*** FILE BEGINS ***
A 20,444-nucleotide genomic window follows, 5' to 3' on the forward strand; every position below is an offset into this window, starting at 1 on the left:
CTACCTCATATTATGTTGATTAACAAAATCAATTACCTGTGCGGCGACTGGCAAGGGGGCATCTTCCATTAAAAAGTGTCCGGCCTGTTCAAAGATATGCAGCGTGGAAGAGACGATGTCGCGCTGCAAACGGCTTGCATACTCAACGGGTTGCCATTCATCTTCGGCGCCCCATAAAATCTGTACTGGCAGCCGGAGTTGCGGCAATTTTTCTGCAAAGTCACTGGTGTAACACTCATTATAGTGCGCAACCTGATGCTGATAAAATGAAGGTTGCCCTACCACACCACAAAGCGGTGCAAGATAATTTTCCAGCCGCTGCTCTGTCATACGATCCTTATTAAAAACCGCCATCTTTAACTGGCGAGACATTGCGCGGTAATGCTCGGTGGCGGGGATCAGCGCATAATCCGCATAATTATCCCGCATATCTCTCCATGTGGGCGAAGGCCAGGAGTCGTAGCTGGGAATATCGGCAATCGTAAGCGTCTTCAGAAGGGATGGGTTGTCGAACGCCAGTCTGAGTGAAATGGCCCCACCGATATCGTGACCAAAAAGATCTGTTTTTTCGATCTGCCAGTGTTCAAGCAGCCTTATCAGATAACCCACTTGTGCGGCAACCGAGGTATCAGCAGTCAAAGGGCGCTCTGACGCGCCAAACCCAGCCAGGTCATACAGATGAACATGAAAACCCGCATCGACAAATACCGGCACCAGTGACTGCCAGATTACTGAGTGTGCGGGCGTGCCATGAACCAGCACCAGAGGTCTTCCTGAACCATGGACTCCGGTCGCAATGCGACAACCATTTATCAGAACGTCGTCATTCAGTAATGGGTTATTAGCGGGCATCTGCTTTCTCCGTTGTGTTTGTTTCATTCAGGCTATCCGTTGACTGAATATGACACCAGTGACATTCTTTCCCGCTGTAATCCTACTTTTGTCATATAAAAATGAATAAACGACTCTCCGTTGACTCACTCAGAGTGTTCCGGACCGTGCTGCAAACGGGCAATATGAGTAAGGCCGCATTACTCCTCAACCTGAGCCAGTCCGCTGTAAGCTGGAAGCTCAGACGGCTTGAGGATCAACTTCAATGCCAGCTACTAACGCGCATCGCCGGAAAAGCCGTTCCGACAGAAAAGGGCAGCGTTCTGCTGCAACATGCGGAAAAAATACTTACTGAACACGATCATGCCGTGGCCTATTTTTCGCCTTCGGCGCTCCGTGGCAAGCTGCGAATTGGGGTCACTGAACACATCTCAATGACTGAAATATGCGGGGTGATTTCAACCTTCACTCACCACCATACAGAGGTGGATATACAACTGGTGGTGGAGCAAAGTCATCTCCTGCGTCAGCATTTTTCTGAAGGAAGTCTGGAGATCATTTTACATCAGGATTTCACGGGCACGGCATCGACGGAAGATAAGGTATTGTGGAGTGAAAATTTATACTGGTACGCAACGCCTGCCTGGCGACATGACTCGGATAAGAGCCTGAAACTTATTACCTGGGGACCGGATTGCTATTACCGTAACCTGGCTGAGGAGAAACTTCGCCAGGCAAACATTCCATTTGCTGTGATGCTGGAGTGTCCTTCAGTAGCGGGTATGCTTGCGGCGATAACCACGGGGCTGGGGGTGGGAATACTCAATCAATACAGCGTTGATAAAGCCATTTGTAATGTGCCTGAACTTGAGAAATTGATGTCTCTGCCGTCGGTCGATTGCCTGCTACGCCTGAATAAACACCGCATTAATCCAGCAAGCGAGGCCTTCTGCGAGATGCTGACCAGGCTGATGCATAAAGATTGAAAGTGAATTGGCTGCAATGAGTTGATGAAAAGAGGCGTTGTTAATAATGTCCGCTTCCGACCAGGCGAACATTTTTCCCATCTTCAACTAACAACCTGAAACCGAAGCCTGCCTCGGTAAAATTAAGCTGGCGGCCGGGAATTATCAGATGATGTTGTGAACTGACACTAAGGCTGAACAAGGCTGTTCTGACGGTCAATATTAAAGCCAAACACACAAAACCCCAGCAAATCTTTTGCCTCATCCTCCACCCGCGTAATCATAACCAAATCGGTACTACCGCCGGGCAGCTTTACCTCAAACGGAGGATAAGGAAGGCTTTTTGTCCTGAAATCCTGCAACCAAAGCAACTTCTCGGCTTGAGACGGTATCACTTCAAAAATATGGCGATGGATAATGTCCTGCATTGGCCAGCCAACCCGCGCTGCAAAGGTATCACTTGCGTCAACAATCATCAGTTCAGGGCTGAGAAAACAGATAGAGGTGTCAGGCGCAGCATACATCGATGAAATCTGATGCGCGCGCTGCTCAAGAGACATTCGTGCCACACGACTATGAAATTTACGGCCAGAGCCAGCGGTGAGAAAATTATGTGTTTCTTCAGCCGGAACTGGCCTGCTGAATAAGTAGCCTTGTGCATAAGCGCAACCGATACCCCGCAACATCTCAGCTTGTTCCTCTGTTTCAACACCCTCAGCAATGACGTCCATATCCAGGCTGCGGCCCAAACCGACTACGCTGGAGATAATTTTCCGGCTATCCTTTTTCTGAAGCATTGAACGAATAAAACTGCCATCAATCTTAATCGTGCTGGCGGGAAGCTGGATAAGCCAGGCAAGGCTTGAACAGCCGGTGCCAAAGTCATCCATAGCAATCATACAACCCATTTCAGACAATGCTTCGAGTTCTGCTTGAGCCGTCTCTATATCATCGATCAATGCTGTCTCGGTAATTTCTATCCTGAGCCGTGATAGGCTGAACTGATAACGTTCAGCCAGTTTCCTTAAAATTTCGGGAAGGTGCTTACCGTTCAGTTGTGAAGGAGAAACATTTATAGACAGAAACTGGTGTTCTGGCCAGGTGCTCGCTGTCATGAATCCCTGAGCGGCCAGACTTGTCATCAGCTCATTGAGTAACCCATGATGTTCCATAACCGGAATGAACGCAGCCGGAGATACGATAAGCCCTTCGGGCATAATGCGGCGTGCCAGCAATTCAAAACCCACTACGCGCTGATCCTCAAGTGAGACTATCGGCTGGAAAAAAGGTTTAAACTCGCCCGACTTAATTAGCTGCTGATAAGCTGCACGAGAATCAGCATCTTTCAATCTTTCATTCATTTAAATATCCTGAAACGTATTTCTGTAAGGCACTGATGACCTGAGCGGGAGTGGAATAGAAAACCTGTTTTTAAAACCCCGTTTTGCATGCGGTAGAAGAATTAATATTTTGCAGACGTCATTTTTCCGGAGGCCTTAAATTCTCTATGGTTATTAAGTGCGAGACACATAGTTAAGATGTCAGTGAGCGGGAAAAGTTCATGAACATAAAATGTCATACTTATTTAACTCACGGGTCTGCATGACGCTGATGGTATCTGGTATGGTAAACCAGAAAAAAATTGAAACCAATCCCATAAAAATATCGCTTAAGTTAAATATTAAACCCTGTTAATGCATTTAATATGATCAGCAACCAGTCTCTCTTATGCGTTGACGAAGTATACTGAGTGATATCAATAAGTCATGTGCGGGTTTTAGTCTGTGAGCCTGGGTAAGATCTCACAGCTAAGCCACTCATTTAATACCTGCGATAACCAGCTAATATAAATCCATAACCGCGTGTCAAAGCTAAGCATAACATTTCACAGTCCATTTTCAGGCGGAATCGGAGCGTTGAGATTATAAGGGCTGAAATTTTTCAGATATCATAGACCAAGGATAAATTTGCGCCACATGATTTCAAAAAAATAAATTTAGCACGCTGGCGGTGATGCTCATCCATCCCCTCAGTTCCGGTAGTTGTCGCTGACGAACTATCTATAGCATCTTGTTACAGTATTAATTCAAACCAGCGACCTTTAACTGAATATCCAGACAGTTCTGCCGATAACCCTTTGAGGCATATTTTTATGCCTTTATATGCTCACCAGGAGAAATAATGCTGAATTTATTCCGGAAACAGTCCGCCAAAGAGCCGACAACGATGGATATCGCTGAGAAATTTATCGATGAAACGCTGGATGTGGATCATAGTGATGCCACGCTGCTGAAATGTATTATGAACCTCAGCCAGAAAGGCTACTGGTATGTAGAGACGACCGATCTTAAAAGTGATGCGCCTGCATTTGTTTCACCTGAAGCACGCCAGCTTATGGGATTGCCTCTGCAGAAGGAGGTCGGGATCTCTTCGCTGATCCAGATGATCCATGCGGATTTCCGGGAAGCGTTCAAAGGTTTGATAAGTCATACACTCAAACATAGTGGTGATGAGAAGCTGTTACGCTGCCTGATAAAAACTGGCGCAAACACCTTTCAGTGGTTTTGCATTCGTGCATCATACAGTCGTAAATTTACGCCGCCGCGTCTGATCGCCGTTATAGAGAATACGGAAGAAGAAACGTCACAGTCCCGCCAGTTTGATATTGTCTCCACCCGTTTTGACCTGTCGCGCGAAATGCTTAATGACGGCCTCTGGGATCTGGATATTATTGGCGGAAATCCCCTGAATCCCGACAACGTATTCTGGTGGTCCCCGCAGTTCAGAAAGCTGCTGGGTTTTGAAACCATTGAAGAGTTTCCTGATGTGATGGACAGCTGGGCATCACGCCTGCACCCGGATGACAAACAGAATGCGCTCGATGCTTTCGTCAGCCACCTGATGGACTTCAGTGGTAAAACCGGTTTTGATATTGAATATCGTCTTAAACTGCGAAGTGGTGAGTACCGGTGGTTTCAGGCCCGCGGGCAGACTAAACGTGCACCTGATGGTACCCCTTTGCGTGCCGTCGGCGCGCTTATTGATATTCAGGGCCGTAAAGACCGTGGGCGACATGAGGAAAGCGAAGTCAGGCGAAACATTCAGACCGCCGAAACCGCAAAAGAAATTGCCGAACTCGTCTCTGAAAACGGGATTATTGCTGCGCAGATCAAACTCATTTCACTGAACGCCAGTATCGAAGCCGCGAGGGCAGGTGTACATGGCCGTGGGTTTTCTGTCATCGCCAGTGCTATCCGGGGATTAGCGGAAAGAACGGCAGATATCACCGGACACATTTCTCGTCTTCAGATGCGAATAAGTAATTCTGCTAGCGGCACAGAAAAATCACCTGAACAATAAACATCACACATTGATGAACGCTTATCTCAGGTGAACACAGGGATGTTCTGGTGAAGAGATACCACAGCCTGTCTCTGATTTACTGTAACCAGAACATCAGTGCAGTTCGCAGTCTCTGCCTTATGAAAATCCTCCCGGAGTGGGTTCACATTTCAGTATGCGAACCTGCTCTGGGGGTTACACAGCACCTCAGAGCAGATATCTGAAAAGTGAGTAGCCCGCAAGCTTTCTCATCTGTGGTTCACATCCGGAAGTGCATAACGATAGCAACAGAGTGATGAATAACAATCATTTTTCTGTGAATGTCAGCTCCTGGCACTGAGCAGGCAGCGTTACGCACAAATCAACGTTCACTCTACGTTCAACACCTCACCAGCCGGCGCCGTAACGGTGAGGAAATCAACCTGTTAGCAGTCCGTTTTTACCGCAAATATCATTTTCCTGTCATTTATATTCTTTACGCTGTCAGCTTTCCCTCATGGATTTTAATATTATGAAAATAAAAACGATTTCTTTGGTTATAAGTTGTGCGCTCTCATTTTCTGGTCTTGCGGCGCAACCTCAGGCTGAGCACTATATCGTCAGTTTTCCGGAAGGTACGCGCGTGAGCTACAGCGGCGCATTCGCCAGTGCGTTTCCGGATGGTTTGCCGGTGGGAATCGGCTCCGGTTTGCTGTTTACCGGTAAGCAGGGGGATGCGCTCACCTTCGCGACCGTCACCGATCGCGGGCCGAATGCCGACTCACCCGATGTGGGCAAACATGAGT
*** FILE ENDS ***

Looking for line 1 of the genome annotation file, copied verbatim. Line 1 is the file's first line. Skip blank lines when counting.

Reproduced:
A 20,444-nucleotide genomic window follows, 5' to 3' on the forward strand; every position below is an offset into this window, starting at 1 on the left: